Vincent Hoarau, head of FIG syndicate, CACIB: Olivier is right. The timing was decisive. But we benefited from a high degree of flexibility in terms of timing, simply because we anticipated the January rush and volatility, and proceeded with a global — but non-deal related — roadshow in December. This marketing exercise was instrumental in the success of the transaction. The issuer met roughly 60 investors in seven cities in Europe and in the US within a few days. We then waited for the best possible execution window, ensuring a very quick turnaround and competitive outcome in terms of all-in cost. Ultimately, we caught the best trading days of January for the execution of this strategic trade and collected demand in excess of $4bn for a $1.25bn (Eu1.14bn) sized deal. The approach to timing and pricing was critical to the process given the global sell-off that kicked off the day after pricing.

Bélorgey, Crédit Agricole: Part of the reason is down to the focus on the Deutsche Bank AT1, but that is perhaps just the event that set alarm bells ringing more loudly in investors’ ears — the market is paying more and more attention to MDA and the capacity to pay coupons.

Day, BIHC: What determined your choice of currency?

Bélorgey, Crédit Agricole: Clearly it is investor-driven. As usual, we are rather agnostic regarding euros or dollars. We would prefer euros, because it is our main currency, our accounting currency, but having said that, we clearly try to answer the investor demand, and for that reason we chose US dollars.

Du Boislouveau, CACIB: When it comes to AT1 products, the US dollar market’s depth is indeed much more significant than what we can observe in other markets.

Hoarau, CACIB: As Olivier outlined, the overall project was driven by the profile of demand and global investor appetite for risk across currencies. And the level of liquidity is indeed perceived to be lower in euros. But one should also bear in mind the situation in cross-currency swaps for Eurozone issuers and US dollar AT1 spread levels compared with euros. In that respect, the US dollar market demonstrates greater cost efficiency.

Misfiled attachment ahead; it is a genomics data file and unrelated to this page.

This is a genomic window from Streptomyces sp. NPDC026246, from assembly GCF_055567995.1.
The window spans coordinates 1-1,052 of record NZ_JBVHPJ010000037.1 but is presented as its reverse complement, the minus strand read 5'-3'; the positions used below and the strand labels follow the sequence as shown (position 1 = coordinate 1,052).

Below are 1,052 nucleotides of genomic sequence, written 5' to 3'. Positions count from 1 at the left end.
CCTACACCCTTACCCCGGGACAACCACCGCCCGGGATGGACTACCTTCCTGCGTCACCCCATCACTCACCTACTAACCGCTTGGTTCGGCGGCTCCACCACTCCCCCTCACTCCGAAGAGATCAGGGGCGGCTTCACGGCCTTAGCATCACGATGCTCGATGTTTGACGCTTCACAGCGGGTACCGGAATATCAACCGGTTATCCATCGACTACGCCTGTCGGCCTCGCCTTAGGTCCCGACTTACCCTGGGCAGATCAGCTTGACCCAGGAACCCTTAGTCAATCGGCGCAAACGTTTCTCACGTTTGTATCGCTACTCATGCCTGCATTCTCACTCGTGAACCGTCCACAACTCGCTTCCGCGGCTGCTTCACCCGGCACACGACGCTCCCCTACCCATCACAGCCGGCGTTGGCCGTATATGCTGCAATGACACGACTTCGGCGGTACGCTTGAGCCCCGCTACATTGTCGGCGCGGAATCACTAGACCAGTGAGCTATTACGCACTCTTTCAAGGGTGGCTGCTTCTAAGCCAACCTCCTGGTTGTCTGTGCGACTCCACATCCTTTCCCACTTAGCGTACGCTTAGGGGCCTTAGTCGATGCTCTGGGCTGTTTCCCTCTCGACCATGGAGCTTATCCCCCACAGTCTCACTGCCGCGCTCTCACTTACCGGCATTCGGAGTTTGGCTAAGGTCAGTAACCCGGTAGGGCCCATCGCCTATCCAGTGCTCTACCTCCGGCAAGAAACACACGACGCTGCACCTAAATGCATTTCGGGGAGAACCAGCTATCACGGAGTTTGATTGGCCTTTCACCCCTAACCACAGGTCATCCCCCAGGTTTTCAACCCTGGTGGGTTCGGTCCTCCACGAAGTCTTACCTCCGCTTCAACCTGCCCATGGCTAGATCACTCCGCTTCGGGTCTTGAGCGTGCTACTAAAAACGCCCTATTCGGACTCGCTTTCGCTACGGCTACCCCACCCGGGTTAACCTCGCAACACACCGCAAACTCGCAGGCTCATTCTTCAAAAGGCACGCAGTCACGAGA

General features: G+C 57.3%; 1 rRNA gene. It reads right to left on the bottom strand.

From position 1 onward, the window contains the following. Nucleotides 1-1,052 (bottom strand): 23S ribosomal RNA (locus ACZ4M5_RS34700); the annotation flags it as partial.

Day, BIHC: Is there anything else you would highlight?

Bélorgey, Crédit Agricole: We didn’t do a deal related roadshow for this transaction — as you mentioned, we have issued many times in AT1 and are rather well known in this market, but we put in place a non-deal roadshow back in December — as outlined previously — in order to get investors’ feelings regarding the latest regulatory developments. Timing-wise, it was just before the release of the Pillar 2 requirement by the ECB and so we were not able to answer all the questions, but it nevertheless gave us the opportunity to test the investors on some scenarios and get a better view concerning their needs. For example, if Pillar 2 requirements are binding or not, what would your reaction be? If it is binding, what kind of buffer above Pillar 2 requirements would you need in order to invest in the AT1 market? And so on.

So we had a very interesting discussion concerning the potential impact of Pillar 2 requirements on the AT1 market, enriched by experience from both sides. That gave us the final touch in terms of how to define our buffer above Pillar 2 requirement, and the message we wanted to give investors once we received the ECB requirements.

Du Boislouveau, CACIB: Over the last year, CASA has created and reinforced a genuine networking and high quality relationship with its investor base. It was particularly obvious during the roadshow back in December given the quality of the exchanges and the mutual search for the best outcome from both issuer and investors’ perspectives.

Hoarau, CACIB: I would like to again emphasize the timing of the transaction and the capacity of the issuer to pull the trigger very rapidly and ensure a quick turnaround in very volatile markets. The context of the reopening of the US dollar AT1 market was fairly complex at the time of launch given the regulatory context and global market backdrop. Poor liquidity in the market kept new issue premiums in the product at fairly high levels, while issuance windows were extremely thin, and almost non-existent for high beta instruments. Any hesitation, and the project would have been postponed sine die. AT1 capitulated and hit unprecedented lows just a few days later. And the market is still closed as we speak.

Day, BIHC: You mentioned your wait and see approach to further AT1 issuance — is there anything else to add regarding what we might see from Crédit Agricole going forward?

Bélorgey, Crédit Agricole: In terms of AT1 needs, everything is now in the market. As I said earlier, any further developments would be linked with other topics, that is to say an increase in RWAs due to Basel IV or other regulatory pressures, or because we would develop part of the business and so on.